The benefits of customer loyalty programmes are well established in the world of retail. However, as loyalty specialist Ikano Insight’s Barry Smith explains, restaurants and hotels are in an enviable position to make the most of their customers’ leisure habits.

We’re all familiar with the idea of collecting rewards when we shop. What started out years ago as a few adventurous retailers experimenting with harnessing customers’ loyalty has morphed into a global retail phenomenon. Loyalty schemes, it has been consistently proven, are instrumental in delivering incremental profitability.

Now, the world of hospitality is starting to get in on the act, but has brought with it its own unique set of circumstances, benefits and challenges.

The restaurant industry, in particular, is privy to the holy grail of the customer relationship – the emotional attachment from repeat visitors. A recent study in the US found that 42% of diners are loyal to their favourite restaurant, regardless of whether it is running a promotion or not – only 9% said they followed price.

Of course, this will affect certain types of restaurant more than others. Humans inherently return to what makes them feel comfortable, and the knowledge of getting food they will like and great service, amongst other things, plays a key part. People go to both restaurants and hotels for the whole experience and not just a product – the ambiance, the service, the food and the brand itself all play their part.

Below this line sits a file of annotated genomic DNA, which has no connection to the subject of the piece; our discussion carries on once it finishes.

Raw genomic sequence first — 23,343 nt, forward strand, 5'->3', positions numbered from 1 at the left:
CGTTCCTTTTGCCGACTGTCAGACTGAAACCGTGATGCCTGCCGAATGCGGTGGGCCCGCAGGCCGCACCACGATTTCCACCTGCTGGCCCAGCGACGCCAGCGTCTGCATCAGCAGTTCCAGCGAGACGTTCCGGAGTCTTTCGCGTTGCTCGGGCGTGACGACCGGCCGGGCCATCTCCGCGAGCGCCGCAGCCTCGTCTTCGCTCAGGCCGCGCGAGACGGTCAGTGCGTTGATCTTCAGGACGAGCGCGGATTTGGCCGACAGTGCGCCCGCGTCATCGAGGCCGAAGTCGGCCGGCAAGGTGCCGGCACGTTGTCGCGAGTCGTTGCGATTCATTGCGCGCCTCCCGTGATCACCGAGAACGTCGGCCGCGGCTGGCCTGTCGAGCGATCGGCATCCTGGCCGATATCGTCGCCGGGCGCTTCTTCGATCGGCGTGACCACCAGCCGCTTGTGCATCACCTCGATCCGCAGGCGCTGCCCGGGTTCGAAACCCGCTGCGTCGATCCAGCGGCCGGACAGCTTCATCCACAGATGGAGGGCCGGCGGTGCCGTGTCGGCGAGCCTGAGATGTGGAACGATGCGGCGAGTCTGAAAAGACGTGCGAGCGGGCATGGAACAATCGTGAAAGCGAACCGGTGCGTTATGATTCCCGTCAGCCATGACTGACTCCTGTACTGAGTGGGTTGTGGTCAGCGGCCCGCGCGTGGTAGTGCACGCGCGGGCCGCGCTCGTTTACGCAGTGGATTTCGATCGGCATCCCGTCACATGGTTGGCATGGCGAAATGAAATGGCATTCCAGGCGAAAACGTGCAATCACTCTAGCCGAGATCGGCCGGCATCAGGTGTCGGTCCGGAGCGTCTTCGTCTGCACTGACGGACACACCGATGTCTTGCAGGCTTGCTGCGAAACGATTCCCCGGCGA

If this is the case, though, then there is space for other restaurants to tempt those customers in – as well as attract the loyalty of the other 58%. In an industry so in tune with our social lives, emotional rewards may yield better results.

These can take many forms, but are most effective when they focus on experiential aspects. For example, a restaurant could offer tasters of new menus and the chance for its most loyal devotees to try out dishes before the 'ordinary' public. Similarly, those who visit a certain number of times could be offered a free dessert, as an incentive to return regularly.

The latter, of course, is similar to stamp or points collecting initiatives popular with coffee shops. Known specifically as continuity schemes, these have until recently, been somewhat ignored by the hospitality trade. However, that is starting to change, with more mass-market venues such as Nandos offering similar freebies with a certain number of visits.

Although collecting stamps may be a little at odds with more formal or prestigious restaurants and hotels, the impact of the reward remains just as enticing for the deal-savvy customer. What is important is the link between the customer and their transactions, and to get the right mix of rewards for your particular market, in terms of hard, soft and emotional benefits, and understanding them enough to know what will keep them swiping their cards and coming through the door.